Miami Grand Prix boss open to changing track after Lewis Hamilton ‘B&Q car park’ jibe

Sergio Perez also described the track surface at Formula One’s newest circuit as a “joke”.

Philip Duncan
Sunday 08 May 2022 18:36
Comments
Drivers have been critical of the Miami Grand Prix circuit (Lynne Sladky/AP)
Drivers have been critical of the Miami Grand Prix circuit (Lynne Sladky/AP)

Miami Grand Prix chief Tom Garfinkel anticipates changes will be made to Formula One’s newest circuit after Lewis Hamilton compared it to a B&Q car park.

Seven-time world champion Hamilton criticised the tight left-right chicane at Turns 14 and 15 of the purpose-built temporary layout which runs round the Hard Rock Stadium – home of NFL’s Miami Dolphins – and called for it to be removed.

Red Bull’s Sergio Perez also described the track surface – which incorporates private access roads – as a “joke”, and it is feared overtaking will be difficult in Sunday’s race because there is not enough grip off the racing line.

“We are evaluating some of the drivers’ comments to make sure we can improve, and we are open to changing whatever we need to do to make the track better,” said Garfinkel.

“I don’t know if we communicated well enough why the chicane exists. It was a necessary evil to slow the drivers down because we don’t have enough run-off space.

“But from talking to F1 and the FIA, there is an opportunity to change that and make it better.

“We are also evaluating the surface, and we want to make that right, and make changes if needed.

We are evaluating some of the drivers’ comments to make sure we can improve, and we are open to changing whatever we need to do to make the track better.

Miami Grand Prix chief Tom Garfinkel

“If the drivers cannot go off the racing line, there is not going to be overtaking and that is not good because I want to have as much overtaking as possible.”

The first F1 race in Miami has courted criticism for for its eye-watering prices, with the cheapest tickets for Sunday’s grand prix starting at around £400.

But Garfinkel, chief executive of the Miami Dolphins, said the event will operate at a loss in the first of a 10-season deal.

“If you asked me six months ago, I would have expected to make money based on where the revenues were heading, but we are not going to make money this year,” he added.

“The expenses far exceeded our expectations but that is because we wanted to do everything first-class. We want to do things right.”

The Miami Grand Prix is the first of two F1 races in the United States this season – the other taking place in Austin on October 23 – with Las Vegas joining the calendar next year.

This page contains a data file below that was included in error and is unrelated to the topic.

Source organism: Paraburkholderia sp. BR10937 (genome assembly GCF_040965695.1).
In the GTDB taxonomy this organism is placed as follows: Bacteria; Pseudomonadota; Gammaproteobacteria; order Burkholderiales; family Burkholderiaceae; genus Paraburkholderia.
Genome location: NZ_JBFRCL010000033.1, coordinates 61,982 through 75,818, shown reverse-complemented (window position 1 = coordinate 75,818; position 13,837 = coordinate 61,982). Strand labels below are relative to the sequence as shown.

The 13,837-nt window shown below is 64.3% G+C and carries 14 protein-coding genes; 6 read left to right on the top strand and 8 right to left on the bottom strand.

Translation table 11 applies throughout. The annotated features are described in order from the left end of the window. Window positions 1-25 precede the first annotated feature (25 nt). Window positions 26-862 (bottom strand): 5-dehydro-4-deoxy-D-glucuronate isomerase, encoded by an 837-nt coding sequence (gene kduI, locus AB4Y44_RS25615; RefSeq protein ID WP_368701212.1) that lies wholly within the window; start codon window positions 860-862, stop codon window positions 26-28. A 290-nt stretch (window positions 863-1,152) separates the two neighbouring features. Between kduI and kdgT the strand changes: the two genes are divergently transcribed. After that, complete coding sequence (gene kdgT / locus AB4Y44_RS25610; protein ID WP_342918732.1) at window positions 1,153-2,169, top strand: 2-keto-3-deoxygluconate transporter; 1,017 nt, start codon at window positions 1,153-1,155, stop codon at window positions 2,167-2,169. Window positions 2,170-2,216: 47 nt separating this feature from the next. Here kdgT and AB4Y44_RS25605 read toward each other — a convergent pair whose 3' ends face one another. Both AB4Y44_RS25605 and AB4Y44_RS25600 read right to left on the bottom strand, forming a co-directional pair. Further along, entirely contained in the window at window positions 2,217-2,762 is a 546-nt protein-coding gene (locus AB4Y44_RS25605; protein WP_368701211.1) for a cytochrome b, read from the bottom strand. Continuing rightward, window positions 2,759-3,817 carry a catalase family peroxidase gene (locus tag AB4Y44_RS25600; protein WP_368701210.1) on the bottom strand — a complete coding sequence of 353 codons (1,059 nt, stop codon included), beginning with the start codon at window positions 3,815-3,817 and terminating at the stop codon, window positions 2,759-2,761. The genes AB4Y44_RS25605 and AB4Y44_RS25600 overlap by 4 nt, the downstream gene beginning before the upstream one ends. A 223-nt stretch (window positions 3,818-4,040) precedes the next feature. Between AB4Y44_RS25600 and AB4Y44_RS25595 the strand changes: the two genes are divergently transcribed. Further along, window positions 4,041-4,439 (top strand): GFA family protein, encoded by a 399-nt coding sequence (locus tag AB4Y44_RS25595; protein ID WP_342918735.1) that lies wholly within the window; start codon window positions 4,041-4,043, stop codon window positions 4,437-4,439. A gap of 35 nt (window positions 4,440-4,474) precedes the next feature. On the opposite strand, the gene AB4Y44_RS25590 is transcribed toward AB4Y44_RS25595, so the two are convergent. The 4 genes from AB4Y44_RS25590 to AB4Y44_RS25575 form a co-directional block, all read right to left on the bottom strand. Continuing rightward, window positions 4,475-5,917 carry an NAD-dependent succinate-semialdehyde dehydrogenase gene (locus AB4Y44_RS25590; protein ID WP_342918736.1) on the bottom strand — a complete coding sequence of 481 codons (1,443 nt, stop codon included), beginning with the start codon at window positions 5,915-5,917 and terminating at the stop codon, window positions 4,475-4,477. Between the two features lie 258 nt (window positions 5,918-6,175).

Garfinkel added: “Vegas joining is fantastic because all ships rise with the rising tide.

“From my point of view, it is additive having Vegas there. It creates an opportunity to grow the sport in the United States.

“I have never been able to watch a race with someone on TV and make them a fan, but when you bring them to the track it is hard not to fall in love with it.”

Register for free to continue reading

Registration is a free and easy way to support our truly independent journalism

By registering, you will also enjoy limited access to Premium articles, exclusive newsletters, commenting, and virtual events with our leading journalists

Please enter a valid email
Please enter a valid email
Must be at least 6 characters, include an upper and lower case character and a number
Must be at least 6 characters, include an upper and lower case character and a number
Must be at least 6 characters, include an upper and lower case character and a number
Please enter your first name
Special characters aren’t allowed
Please enter a name between 1 and 40 characters
Please enter your last name
Special characters aren’t allowed
Please enter a name between 1 and 40 characters
You must be over 18 years old to register
You must be over 18 years old to register
Opt-out-policy
You can opt-out at any time by signing in to your account to manage your preferences. Each email has a link to unsubscribe.

By clicking ‘Create my account’ you confirm that your data has been entered correctly and you have read and agree to our Terms of use, Cookie policy and Privacy notice.

This site is protected by reCAPTCHA and the Google Privacy policy and Terms of service apply.

Already have an account? sign in

By clicking ‘Register’ you confirm that your data has been entered correctly and you have read and agree to our Terms of use, Cookie policy and Privacy notice.

This site is protected by reCAPTCHA and the Google Privacy policy and Terms of service apply.

Register for free to continue reading

Registration is a free and easy way to support our truly independent journalism

By registering, you will also enjoy limited access to Premium articles, exclusive newsletters, commenting, and virtual events with our leading journalists

Already have an account? sign in

By clicking ‘Register’ you confirm that your data has been entered correctly and you have read and agree to our Terms of use, Cookie policy and Privacy notice.

This site is protected by reCAPTCHA and the Google Privacy policy and Terms of service apply.

Join our new commenting forum

Join thought-provoking conversations, follow other Independent readers and see their replies

Comments

Thank you for registering

Please refresh the page or navigate to another page on the site to be automatically logged inPlease refresh your browser to be logged in